The first whiff of L’Enlèvement au Sérail – which takes its name from a Mozart opera, The Abduction from the Seraglio – is uncannily familiar: Francis Kurkdjian has obviously pilfered Edmond Roudnitska’s arsenal for his famous Prunol base or something quite similar. It has the very same tart peach-plum-nutty smell as the top notes of Roudnitska’s Le Parfum de Thérèse (Frédéric Malle Éditions de Parfums) or of its semi-clone, the current Diorama. But while the fruity, slightly tooth-gritting notes of the modern Diorama (I’ve never had the chance to smell the old one) linger for minutes or even hours, L’Enlèvement au Sérail veers off immediately into the fleshier, more animalic consistency of jasmine petals drowned in a cloud of cream-beaten citruses, flavoured with ylang-ylang and vanilla. The bergamot-vanilla duet and the classic jasmine-rose pairing give it some of the edible floral consistency of the older Guerlains: ghosts of the original Mitsouko (peach), Shalimar (bergamot-vanilla) and Parure (plum, rose, patchouli). Reminiscences of the vintage Rochas Femme (the plum again) or of Balenciaga Quadrille (still the plum) draw L’Enlèvement au Sérail, by analogy, into 1950s fruity chypre territory though it is presented as a floral oriental.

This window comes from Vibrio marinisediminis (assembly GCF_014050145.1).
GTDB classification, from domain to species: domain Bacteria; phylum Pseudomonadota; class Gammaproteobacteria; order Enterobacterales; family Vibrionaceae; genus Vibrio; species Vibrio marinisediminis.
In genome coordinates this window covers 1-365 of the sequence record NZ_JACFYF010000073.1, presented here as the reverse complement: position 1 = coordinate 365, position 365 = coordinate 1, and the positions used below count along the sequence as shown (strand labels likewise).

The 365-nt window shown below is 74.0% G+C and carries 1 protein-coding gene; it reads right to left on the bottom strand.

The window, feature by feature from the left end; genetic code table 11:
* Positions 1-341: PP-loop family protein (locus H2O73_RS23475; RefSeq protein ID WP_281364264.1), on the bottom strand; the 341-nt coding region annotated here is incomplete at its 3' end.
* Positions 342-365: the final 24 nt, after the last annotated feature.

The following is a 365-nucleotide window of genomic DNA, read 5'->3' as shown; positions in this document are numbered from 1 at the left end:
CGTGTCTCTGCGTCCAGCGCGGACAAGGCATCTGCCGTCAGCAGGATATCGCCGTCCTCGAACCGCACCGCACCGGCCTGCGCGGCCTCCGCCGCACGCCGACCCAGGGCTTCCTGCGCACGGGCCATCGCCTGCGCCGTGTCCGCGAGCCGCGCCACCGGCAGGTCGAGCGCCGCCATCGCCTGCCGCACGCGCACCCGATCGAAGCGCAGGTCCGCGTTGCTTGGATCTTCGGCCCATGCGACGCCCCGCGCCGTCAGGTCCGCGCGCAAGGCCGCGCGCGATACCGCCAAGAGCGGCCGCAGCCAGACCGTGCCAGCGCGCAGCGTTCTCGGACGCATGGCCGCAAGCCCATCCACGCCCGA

The composition might just as well have been classified as one of the nouveau chypres, despite the absence of labdanum and oak moss: after several hours, the patchouli acts like the latter to dry it up, give it a bitter foundation that checks the sweet fugue of vanilla. The structure of chypre, its tension between the juicy freshness of bergamot, the floral heart and the earthy, slightly burnt base is stronger here than in most blends currently being labelled as chypres.
It is as though Francis Kurkdjian, who is also the author of post-modern compositions almost entirely based on synthetics (Narciso Rodriguez for Her, Jean-Paul Gaultier Le Mâle), had played at grazing the classics without copying them (L’Enlèvement smells neither old-ladyish nor vintage). The classics have, for the most part, degenerated to the point of being almost unrecognizable through reformulation and cheaper ingredients, when they haven’t been simply discontinued: thus, this is a classic as it should be composed, with first-rate materials and a harmonious blend.
The aesthetics of Claude Marchal’s Parfums MDCI, launched in 2006, place the range within a minute niche family that stands apart from market trends by adhering to the standards of the Grand Style of perfumery – a family that also includes Yvon Mouchel’s Parfums Divine and Patricia de Nicolaï’s Parfums de Nicolaï. However, unlike these brands, MDCI has very high price points: $5780 and $4920 for numbered crystal bottles, $703 for flacons with bisque stoppers, $336 for 60 ml refills, which puts them more in the Clive Christian, JAR high-luxury range, a notch above Indult, Tom Ford or By Kilian. But the house offers a sample set of its five fragrances in very generous decants for $102. Too bad (for our wallets). Those are seriously beautiful scents.
Image: Carle Van Loo, Madame de Pompadour en sultane (1747), Musée des Arts Décoratifs, Paris.